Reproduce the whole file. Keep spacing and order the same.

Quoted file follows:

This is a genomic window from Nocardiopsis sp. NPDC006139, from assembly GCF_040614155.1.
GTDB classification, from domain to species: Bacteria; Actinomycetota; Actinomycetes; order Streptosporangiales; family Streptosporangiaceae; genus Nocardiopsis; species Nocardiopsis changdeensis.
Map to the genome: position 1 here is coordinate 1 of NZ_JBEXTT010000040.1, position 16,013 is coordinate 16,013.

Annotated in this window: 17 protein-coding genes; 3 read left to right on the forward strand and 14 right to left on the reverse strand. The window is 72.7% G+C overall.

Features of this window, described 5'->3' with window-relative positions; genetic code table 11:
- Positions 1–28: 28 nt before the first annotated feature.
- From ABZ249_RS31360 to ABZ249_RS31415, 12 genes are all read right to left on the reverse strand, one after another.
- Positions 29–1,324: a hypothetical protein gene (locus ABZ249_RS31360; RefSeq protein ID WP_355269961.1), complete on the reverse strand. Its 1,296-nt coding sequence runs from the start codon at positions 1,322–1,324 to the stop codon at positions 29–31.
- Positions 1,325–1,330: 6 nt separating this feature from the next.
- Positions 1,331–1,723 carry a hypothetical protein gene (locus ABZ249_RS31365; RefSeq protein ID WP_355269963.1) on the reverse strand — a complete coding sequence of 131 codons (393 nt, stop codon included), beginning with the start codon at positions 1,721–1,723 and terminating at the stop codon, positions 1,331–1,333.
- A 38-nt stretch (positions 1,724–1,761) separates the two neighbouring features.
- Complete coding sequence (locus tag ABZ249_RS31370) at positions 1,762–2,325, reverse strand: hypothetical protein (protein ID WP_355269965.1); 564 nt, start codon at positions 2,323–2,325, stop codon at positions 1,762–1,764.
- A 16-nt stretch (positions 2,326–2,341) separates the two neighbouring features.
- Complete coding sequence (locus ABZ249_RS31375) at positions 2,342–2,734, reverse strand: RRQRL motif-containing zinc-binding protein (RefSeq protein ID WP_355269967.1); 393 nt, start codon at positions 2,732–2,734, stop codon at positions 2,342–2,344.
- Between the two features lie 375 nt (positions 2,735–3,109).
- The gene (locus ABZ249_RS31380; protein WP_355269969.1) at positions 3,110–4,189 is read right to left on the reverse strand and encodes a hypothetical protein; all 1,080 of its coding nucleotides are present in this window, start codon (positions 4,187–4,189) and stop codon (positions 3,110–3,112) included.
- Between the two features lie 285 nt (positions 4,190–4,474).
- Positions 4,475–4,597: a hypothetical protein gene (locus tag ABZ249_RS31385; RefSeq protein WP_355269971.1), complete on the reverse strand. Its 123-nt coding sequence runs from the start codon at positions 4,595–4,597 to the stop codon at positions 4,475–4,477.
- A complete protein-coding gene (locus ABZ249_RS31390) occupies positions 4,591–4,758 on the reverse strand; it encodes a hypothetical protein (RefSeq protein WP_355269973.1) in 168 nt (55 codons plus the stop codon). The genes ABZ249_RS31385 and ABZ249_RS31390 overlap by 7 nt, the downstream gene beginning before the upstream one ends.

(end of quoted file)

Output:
This is a genomic window from Nocardiopsis sp. NPDC006139, from assembly GCF_040614155.1.
GTDB classification, from domain to species: Bacteria; Actinomycetota; Actinomycetes; order Streptosporangiales; family Streptosporangiaceae; genus Nocardiopsis; species Nocardiopsis changdeensis.
Map to the genome: position 1 here is coordinate 1 of NZ_JBEXTT010000040.1, position 16,013 is coordinate 16,013.

Annotated in this window: 17 protein-coding genes; 3 read left to right on the forward strand and 14 right to left on the reverse strand. The window is 72.7% G+C overall.

Features of this window, described 5'->3' with window-relative positions; genetic code table 11:
- Positions 1–28: 28 nt before the first annotated feature.
- From ABZ249_RS31360 to ABZ249_RS31415, 12 genes are all read right to left on the reverse strand, one after another.
- Positions 29–1,324: a hypothetical protein gene (locus ABZ249_RS31360; RefSeq protein ID WP_355269961.1), complete on the reverse strand. Its 1,296-nt coding sequence runs from the start codon at positions 1,322–1,324 to the stop codon at positions 29–31.
- Positions 1,325–1,330: 6 nt separating this feature from the next.
- Positions 1,331–1,723 carry a hypothetical protein gene (locus ABZ249_RS31365; RefSeq protein ID WP_355269963.1) on the reverse strand — a complete coding sequence of 131 codons (393 nt, stop codon included), beginning with the start codon at positions 1,721–1,723 and terminating at the stop codon, positions 1,331–1,333.
- A 38-nt stretch (positions 1,724–1,761) separates the two neighbouring features.
- Complete coding sequence (locus tag ABZ249_RS31370) at positions 1,762–2,325, reverse strand: hypothetical protein (protein ID WP_355269965.1); 564 nt, start codon at positions 2,323–2,325, stop codon at positions 1,762–1,764.
- A 16-nt stretch (positions 2,326–2,341) separates the two neighbouring features.
- Complete coding sequence (locus ABZ249_RS31375) at positions 2,342–2,734, reverse strand: RRQRL motif-containing zinc-binding protein (RefSeq protein ID WP_355269967.1); 393 nt, start codon at positions 2,732–2,734, stop codon at positions 2,342–2,344.
- Between the two features lie 375 nt (positions 2,735–3,109).
- The gene (locus ABZ249_RS31380; protein WP_355269969.1) at positions 3,110–4,189 is read right to left on the reverse strand and encodes a hypothetical protein; all 1,080 of its coding nucleotides are present in this window, start codon (positions 4,187–4,189) and stop codon (positions 3,110–3,112) included.
- Between the two features lie 285 nt (positions 4,190–4,474).
- Positions 4,475–4,597: a hypothetical protein gene (locus tag ABZ249_RS31385; RefSeq protein WP_355269971.1), complete on the reverse strand. Its 123-nt coding sequence runs from the start codon at positions 4,595–4,597 to the stop codon at positions 4,475–4,477.
- A complete protein-coding gene (locus ABZ249_RS31390) occupies positions 4,591–4,758 on the reverse strand; it encodes a hypothetical protein (RefSeq protein WP_355269973.1) in 168 nt (55 codons plus the stop codon). The genes ABZ249_RS31385 and ABZ249_RS31390 overlap by 7 nt, the downstream gene beginning before the upstream one ends.